Misplacing your keys at home, forgetting why you walked into a room or losing track of important dates might seem like the norm every so often. After all, aren’t we all a little absent-minded to a degree? It’s when these little details become so debilitating they interfere with your day-to-day tasks that you may want to raise a red flag.
According to the Alzheimer’s Association, Alzheimer’s disease (AD) affects more than 5 million people in the United States and is the sixth leading cause of death. Defined as the most common cause of dementia — a general term for memory loss and other cognitive abilities serious enough to interfere with daily life — AD is not a normal result of aging nor is it only a disease for those of old age. Although the majority of people who have AD are 65 and older, up to five percent of those diagnosed have early-onset AD (which means diagnoses could begin as early as your 40s and 50s).
Per Healthline, the exact cause of early-onset AD hasn’t yet fully been determined. Researchers have, however, discovered three genes with rare variations that may directly cause or contribute to AD as they are carried from one generation to the next within a family. Research for these genes is still ongoing.
If you or a loved one you know is exhibiting these early warning signs, see a healthcare professional.
Difficulty making decisions
Those affected by AD may exercise poor judgment for decisions that may require tact and thought, like making lofty purchases for unnecessary items or suddenly donating large sums of money to random organizations. Choosing not to partake in activities or tasks that were a once a normal routine is also evident, such as bathing or changing clothes after getting home.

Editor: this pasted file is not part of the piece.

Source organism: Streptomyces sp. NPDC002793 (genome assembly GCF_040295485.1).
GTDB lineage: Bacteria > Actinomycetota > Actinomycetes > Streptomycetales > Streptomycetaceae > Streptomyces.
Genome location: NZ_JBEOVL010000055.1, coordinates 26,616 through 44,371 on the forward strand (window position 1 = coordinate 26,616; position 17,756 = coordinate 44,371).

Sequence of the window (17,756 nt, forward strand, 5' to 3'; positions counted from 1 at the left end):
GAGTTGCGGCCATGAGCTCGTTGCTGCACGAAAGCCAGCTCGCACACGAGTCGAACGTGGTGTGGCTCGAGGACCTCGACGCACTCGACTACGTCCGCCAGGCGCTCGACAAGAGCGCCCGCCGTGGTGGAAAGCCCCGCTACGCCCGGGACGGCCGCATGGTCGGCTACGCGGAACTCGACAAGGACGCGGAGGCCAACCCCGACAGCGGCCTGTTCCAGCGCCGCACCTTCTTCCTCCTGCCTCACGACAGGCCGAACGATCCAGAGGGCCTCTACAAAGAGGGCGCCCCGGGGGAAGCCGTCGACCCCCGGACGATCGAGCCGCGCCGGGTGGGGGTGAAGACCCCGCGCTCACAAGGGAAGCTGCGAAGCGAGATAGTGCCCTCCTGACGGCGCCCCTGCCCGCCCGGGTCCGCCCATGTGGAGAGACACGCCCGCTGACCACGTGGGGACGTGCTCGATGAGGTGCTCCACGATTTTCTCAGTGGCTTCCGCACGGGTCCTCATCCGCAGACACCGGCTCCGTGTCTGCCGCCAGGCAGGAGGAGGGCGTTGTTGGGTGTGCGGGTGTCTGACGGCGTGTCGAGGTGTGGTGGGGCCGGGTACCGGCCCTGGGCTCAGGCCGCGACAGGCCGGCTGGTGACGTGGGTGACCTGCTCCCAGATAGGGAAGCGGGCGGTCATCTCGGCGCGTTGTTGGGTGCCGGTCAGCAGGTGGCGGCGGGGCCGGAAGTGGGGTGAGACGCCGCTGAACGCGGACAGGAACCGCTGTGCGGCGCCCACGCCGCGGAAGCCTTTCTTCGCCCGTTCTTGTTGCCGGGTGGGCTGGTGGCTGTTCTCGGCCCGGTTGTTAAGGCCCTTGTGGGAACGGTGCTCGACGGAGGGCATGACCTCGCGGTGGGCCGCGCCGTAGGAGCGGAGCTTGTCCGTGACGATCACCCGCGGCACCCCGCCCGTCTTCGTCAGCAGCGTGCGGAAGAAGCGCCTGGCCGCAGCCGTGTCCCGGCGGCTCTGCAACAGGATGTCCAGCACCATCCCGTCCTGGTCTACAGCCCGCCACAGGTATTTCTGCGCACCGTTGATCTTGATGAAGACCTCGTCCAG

Difficulty planning and solving problems
Whether for work or for leisure, some people may have difficulty following and executing steps, or taking longer to do things that previously seemed effortless. This may include getting lost while driving a commonly traveled route or having trouble following a familiar recipe.
Losing track of time or place
While a typical age-related change might be forgetting what day of the week it is yet figuring it out later, people with Alzheimer’s may forget where they are in the moment or how they got there. Misunderstanding the passage of time is a common symptom of AD.
For some people with Alzheimer’s, problems with eyesight and judgment of distance, color or contrast is not uncommon. This could lead to problems with reading and driving.
Personality and mood changes
As symptoms progress, you may notice that you or your loved one may experience feelings of confusion, depression, anxiety or fearfulness. This could result in withdrawing from social activities or hobbies that were once enjoyable.